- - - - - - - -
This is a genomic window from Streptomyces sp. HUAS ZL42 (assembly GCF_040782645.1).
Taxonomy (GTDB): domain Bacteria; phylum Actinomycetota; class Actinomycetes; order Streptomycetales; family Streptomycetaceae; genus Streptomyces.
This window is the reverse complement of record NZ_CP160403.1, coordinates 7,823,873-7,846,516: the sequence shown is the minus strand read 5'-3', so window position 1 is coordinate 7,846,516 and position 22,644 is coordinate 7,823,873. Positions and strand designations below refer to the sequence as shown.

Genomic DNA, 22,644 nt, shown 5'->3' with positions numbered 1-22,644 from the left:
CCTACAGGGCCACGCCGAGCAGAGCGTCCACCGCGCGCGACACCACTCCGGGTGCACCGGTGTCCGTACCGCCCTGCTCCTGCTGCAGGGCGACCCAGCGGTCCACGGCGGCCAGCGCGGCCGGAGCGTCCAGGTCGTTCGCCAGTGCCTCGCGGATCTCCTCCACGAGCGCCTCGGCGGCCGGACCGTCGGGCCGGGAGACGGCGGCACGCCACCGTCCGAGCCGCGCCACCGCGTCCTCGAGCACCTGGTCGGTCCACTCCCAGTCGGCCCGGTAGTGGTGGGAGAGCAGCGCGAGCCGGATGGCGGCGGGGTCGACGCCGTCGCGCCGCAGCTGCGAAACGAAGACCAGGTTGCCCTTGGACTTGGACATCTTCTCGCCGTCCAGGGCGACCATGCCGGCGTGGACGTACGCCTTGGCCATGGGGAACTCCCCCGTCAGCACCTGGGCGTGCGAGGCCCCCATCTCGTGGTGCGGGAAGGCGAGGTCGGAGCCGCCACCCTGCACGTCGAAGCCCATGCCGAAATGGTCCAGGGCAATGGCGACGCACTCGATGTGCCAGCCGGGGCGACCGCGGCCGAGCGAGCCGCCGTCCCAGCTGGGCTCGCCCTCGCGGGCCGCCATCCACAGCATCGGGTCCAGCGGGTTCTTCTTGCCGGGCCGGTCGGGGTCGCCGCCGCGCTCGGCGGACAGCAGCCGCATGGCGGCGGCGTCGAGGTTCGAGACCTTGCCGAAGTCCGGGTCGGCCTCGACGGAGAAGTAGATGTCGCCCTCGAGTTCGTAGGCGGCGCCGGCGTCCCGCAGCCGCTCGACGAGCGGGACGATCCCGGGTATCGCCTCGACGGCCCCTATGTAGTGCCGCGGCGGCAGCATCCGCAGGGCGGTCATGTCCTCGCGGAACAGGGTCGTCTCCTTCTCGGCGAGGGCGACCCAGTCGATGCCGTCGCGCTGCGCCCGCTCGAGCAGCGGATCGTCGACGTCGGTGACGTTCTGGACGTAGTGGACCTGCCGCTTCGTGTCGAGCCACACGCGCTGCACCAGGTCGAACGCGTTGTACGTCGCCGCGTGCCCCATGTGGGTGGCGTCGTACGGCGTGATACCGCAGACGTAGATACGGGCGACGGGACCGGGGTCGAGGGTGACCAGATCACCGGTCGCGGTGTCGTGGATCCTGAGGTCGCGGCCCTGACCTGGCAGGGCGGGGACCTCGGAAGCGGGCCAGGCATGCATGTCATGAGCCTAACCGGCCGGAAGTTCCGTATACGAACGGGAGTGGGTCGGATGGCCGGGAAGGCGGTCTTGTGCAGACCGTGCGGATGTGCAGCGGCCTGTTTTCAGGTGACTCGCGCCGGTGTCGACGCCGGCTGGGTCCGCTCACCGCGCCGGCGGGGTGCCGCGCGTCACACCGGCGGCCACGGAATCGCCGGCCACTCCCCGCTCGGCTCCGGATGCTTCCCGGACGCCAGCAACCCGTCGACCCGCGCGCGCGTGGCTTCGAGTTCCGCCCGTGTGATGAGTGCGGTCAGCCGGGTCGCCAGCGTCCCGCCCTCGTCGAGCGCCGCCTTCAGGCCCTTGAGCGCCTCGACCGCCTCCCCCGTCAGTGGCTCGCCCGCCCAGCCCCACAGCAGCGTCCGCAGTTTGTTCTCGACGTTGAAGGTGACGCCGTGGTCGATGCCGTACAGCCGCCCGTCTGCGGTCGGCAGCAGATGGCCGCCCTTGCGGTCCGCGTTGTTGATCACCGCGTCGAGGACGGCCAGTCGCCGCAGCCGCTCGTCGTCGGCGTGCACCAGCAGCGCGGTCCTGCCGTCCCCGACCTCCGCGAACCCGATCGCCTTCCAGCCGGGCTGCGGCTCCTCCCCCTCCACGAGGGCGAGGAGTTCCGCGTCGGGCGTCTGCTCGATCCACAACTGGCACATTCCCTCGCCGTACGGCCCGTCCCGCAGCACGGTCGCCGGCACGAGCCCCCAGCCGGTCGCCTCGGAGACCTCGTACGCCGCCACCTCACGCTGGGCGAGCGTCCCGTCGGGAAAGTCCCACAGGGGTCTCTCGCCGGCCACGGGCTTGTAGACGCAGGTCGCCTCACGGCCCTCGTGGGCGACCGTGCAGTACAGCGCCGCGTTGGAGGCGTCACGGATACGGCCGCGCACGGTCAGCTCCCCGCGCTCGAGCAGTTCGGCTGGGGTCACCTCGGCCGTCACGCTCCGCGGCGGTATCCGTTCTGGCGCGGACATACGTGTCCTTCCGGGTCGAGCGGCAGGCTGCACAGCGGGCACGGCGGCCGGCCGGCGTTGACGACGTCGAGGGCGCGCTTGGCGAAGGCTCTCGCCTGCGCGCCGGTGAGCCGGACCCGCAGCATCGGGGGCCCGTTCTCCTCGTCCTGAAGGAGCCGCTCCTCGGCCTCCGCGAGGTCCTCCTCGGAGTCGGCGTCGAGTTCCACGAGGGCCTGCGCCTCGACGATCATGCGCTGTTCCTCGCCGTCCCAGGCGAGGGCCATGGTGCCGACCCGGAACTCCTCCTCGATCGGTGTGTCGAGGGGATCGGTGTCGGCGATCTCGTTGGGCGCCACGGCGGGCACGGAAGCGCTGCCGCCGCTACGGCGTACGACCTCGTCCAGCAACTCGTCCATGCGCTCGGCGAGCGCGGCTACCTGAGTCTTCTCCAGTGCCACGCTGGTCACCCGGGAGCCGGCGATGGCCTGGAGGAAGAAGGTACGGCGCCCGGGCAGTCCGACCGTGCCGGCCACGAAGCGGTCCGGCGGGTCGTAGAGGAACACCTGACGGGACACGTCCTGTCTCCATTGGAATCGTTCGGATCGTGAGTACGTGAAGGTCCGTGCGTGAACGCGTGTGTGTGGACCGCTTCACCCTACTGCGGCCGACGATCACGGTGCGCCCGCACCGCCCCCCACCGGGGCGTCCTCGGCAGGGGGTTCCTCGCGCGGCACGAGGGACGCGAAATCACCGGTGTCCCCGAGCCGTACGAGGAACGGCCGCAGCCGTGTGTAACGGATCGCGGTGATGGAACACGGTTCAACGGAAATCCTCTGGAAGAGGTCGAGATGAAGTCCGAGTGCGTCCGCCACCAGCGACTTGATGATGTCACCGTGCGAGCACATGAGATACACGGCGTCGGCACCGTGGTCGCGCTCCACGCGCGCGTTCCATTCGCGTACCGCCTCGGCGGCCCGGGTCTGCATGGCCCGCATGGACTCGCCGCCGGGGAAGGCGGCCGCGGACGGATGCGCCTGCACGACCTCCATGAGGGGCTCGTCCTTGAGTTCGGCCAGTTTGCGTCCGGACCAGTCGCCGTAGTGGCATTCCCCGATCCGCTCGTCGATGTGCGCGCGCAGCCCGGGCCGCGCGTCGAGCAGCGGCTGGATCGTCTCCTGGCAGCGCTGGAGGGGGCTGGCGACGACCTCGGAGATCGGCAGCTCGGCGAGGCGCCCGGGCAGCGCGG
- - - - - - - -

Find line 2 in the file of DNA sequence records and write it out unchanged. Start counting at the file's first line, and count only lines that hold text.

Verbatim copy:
Taxonomy (GTDB): domain Bacteria; phylum Actinomycetota; class Actinomycetes; order Streptomycetales; family Streptomycetaceae; genus Streptomyces.